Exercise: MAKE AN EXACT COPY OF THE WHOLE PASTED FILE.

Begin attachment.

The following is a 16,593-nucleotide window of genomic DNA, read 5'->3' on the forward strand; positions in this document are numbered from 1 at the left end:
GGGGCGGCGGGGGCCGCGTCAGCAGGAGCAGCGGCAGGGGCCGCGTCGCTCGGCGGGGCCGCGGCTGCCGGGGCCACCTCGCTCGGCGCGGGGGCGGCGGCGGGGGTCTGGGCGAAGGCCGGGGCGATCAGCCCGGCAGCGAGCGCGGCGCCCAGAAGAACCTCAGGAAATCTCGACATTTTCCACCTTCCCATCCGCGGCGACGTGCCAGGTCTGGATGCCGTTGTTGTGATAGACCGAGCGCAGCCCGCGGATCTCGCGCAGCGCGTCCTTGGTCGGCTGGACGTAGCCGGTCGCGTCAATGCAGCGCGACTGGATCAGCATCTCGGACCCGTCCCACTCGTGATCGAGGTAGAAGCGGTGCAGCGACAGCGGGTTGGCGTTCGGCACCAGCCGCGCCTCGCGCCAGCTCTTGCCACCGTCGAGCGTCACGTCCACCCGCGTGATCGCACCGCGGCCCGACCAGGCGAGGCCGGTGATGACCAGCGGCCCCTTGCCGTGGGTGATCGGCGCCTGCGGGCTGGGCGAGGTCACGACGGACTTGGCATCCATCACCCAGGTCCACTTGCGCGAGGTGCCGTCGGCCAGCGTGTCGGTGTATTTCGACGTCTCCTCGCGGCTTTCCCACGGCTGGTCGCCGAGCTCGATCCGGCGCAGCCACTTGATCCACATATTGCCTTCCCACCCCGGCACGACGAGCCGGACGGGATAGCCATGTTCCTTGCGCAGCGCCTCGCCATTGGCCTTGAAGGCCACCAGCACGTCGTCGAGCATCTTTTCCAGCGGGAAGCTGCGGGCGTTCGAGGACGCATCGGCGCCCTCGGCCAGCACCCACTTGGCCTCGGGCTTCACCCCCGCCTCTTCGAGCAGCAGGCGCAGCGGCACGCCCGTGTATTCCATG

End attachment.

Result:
The following is a 16,593-nucleotide window of genomic DNA, read 5'->3' on the forward strand; positions in this document are numbered from 1 at the left end:
GGGGCGGCGGGGGCCGCGTCAGCAGGAGCAGCGGCAGGGGCCGCGTCGCTCGGCGGGGCCGCGGCTGCCGGGGCCACCTCGCTCGGCGCGGGGGCGGCGGCGGGGGTCTGGGCGAAGGCCGGGGCGATCAGCCCGGCAGCGAGCGCGGCGCCCAGAAGAACCTCAGGAAATCTCGACATTTTCCACCTTCCCATCCGCGGCGACGTGCCAGGTCTGGATGCCGTTGTTGTGATAGACCGAGCGCAGCCCGCGGATCTCGCGCAGCGCGTCCTTGGTCGGCTGGACGTAGCCGGTCGCGTCAATGCAGCGCGACTGGATCAGCATCTCGGACCCGTCCCACTCGTGATCGAGGTAGAAGCGGTGCAGCGACAGCGGGTTGGCGTTCGGCACCAGCCGCGCCTCGCGCCAGCTCTTGCCACCGTCGAGCGTCACGTCCACCCGCGTGATCGCACCGCGGCCCGACCAGGCGAGGCCGGTGATGACCAGCGGCCCCTTGCCGTGGGTGATCGGCGCCTGCGGGCTGGGCGAGGTCACGACGGACTTGGCATCCATCACCCAGGTCCACTTGCGCGAGGTGCCGTCGGCCAGCGTGTCGGTGTATTTCGACGTCTCCTCGCGGCTTTCCCACGGCTGGTCGCCGAGCTCGATCCGGCGCAGCCACTTGATCCACATATTGCCTTCCCACCCCGGCACGACGAGCCGGACGGGATAGCCATGTTCCTTGCGCAGCGCCTCGCCATTGGCCTTGAAGGCCACCAGCACGTCGTCGAGCATCTTTTCCAGCGGGAAGCTGCGGGCGTTCGAGGACGCATCGGCGCCCTCGGCCAGCACCCACTTGGCCTCGGGCTTCACCCCCGCCTCTTCGAGCAGCAGGCGCAGCGGCACGCCCGTGTATTCCATG